When we say "content operations" we are talking about the entire process of content production and management across an organisation. This includes the planning, drafting, approval (including compliance, legal, tone of voice and accessibility reviews), content modelling, collaborative editing, formatting, and structuring of content - all of which typically take place before the content is simply entered into the CMS. This is the reality for most organisations when we begin working with them.
And what about the governance and maintenance of these huge volumes of content we are now responsible for keeping up to date and accurate? Does your CMS handle any of this?
For most organisations, the CMS is only supporting the final 10% of the workload.
We believe that in order to create truly great content, we need to consider the 100%.
One of the most common themes we hear when we're speaking to our customers is that the majority of people in their organisation see their CMS as something that gets in their way.
There are a few reasons people have issues with their CMS:
Content Management Systems make it extremely difficult for non-technical authors and content creators to get involved in content management and publishing.
As a result of accelerated digital transformation, there are increasing numbers of non-technical people that have 'digital content creation' as part of their working responsibilities.
Particularly in recent months, digital transformation is accelerating at an unprecedented rate. In April 2020, Microsoft shared that they'd seen 2 years of digital transformation in 2 months. That may be even higher now. This is all as a direct outcome of COVID-19. Similarly, in May 2020 McKinsey reported that 'we have vaulted five years forward in consumer and business digital adoption in a matter of around eight weeks.' The final stat to really labour this point, in the Economic Times in August 2020 it was stated by the CEO of Genpact that COVID-19 has cut digital transformation timelines to 6-12 months from 4-5 years.
The majority of CMSs require an organisation to invest heavily in training, which is not a one-off cost. When authors do get into the system, they feel that is too complex, and they are missing most of the tools they are used to from Word and Google docs.
Our IT team used to offer training sessions on the CMS for anyone in the university but these have now been completely stopped, due to the use of GatherContent. Our digital team are now in control of authorising, and training new CMS editors, but this is very rarely needed. This saves us 3-4 hours every week!
Dominic Billington, Head of Marketing and Digital Experience at York St John University
Content authoring "basics", like live collaboration, commenting, shareable links, notifications, a simple editing interface, track changes, and any form of an approval workflow. These things are missing, and authors feel compromised.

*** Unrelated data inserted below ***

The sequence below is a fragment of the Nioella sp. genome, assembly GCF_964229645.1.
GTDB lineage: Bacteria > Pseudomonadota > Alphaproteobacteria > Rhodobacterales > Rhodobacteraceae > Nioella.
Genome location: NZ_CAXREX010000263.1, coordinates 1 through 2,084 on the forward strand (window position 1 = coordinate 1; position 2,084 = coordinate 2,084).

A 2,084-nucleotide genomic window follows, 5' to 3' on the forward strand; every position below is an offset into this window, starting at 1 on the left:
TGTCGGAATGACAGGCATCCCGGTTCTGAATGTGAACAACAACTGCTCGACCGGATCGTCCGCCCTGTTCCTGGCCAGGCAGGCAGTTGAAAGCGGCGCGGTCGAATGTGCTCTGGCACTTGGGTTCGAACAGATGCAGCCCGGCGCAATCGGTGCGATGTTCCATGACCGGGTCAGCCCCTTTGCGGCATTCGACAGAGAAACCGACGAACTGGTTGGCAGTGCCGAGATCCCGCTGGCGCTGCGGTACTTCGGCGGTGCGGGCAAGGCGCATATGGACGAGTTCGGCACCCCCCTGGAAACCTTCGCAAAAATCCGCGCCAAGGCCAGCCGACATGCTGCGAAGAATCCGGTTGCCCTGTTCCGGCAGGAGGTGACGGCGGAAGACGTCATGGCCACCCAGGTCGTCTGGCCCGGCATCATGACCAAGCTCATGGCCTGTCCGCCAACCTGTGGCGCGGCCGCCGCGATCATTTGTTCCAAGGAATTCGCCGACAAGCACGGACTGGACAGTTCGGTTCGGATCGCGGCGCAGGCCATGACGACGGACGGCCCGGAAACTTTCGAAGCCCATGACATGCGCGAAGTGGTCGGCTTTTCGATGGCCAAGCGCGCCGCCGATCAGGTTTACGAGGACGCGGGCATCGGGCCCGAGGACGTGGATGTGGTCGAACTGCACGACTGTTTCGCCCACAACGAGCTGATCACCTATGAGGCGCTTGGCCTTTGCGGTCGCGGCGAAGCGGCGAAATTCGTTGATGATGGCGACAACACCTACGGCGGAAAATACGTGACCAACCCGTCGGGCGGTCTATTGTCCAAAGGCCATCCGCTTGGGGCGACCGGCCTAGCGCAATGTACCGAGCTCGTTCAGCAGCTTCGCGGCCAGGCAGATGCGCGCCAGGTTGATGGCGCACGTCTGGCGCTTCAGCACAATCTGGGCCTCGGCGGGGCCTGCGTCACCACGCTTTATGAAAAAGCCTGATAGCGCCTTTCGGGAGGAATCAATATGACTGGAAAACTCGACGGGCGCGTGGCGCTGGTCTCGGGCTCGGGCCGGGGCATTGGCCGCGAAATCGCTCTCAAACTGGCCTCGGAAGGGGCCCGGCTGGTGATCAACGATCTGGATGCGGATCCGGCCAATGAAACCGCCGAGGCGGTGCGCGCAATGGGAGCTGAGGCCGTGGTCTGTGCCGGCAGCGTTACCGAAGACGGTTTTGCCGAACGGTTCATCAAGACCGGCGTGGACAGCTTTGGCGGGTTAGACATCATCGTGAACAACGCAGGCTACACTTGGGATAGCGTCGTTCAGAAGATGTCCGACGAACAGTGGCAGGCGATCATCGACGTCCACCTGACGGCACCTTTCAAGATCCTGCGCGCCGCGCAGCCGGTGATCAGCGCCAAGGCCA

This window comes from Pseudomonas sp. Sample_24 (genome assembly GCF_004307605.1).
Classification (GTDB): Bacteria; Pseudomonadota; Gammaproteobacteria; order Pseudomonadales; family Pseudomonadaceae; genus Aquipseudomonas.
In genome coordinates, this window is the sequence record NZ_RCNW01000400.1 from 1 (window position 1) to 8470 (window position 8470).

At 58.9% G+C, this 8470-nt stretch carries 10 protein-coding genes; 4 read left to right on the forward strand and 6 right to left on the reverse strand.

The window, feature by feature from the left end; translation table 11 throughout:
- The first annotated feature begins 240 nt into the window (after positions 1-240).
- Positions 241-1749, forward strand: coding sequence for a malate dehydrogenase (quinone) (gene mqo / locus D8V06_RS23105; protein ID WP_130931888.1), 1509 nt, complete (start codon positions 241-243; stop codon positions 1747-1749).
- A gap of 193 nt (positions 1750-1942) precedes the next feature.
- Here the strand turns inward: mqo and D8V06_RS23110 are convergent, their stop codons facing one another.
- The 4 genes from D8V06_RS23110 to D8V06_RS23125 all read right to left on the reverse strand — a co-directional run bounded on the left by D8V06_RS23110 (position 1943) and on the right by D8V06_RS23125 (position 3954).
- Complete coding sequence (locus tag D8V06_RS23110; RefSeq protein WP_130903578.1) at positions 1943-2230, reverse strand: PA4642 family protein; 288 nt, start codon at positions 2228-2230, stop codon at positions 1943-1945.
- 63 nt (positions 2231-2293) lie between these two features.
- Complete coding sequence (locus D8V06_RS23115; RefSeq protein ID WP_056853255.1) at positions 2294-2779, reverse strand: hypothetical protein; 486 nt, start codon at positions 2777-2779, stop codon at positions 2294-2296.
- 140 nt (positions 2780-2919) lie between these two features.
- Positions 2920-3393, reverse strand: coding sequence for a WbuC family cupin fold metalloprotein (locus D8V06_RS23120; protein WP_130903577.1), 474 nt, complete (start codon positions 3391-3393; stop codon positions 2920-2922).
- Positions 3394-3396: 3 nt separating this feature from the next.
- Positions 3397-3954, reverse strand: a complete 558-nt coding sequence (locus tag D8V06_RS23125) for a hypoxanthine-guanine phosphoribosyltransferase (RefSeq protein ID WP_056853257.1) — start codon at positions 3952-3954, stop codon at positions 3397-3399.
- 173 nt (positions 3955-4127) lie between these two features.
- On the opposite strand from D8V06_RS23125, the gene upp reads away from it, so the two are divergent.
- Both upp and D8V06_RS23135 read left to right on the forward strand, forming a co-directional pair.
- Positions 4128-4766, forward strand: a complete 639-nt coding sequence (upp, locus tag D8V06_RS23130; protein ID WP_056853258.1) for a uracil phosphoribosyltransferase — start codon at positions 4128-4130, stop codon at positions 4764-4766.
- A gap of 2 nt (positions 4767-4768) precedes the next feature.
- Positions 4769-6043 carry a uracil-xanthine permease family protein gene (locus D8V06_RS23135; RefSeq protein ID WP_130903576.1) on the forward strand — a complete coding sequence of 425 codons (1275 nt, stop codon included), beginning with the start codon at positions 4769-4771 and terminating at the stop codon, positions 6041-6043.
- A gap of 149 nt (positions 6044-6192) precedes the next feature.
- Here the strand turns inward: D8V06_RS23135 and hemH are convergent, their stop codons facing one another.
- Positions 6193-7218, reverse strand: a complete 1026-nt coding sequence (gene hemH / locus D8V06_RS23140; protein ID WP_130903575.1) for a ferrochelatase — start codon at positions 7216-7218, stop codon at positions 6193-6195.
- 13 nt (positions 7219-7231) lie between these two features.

When we look at many CMS implementations and review their usage in an organisation, the CMS is really just a channel, amidst hundreds of other channels that the organisation must publish content to. The average university in North America has 750 individual CMSs.
What's happening in terms of content management before all of these CMS? In this context, the CMS is just one of 750 channels, not to mention the other channels we now have to worry about.
For a lot of organisations, their operations are not very mature and rely on outdated tools like Word documents or Google docs, which force us to then translate web-incompatible content blobs into structured HTML or markup (not a very fulfilling, or cost-effective task). We end up hacking project management tools, spreadsheets and emails to handle the review and production of content.
Content is managed in organisational silos, which make it extremely difficult to instigate any form of standards, or maintain a consistent tone of voice. Not to mention the challenge of security.
This opens up risk for human error, makes it hard to create consistent content across multiple channels, makes it near impossible to meet accessibility or security requirements, not to mention legal compliance regulations.
This approach can ultimately result in a very slow process which spits out very low-quality content at the end.
GatherContent replaces this with something that meets the needs of modern content operations.
We have all the tools that authors, contributors and content managers require:
As well as meeting the needs of marketing teams and the wider business, we are committed to helping organisations innovate and move away from outdated technologies. We are firm believers in the philosophy of the JAMstack and in the importance of adaptive, structured content.
In order to meet the needs of the modern web, we have:
GatherContent can either completely replace the CMS - functioning as a modern headless CMS that uses our API to deliver content - or it can work alongside your legacy CMS or Digital Experience Platform (DXP) by using our integrations.
This flexible approach to content delivery allows our customers to completely replace their CMS from day one and reap the benefits of modern infrastructure. Alternatively, in situations where a total "rip and replace" is simply not feasible, many customers choose to incrementally make change, moving certain aspects of their content operations over to a more modern stack, one win at a time.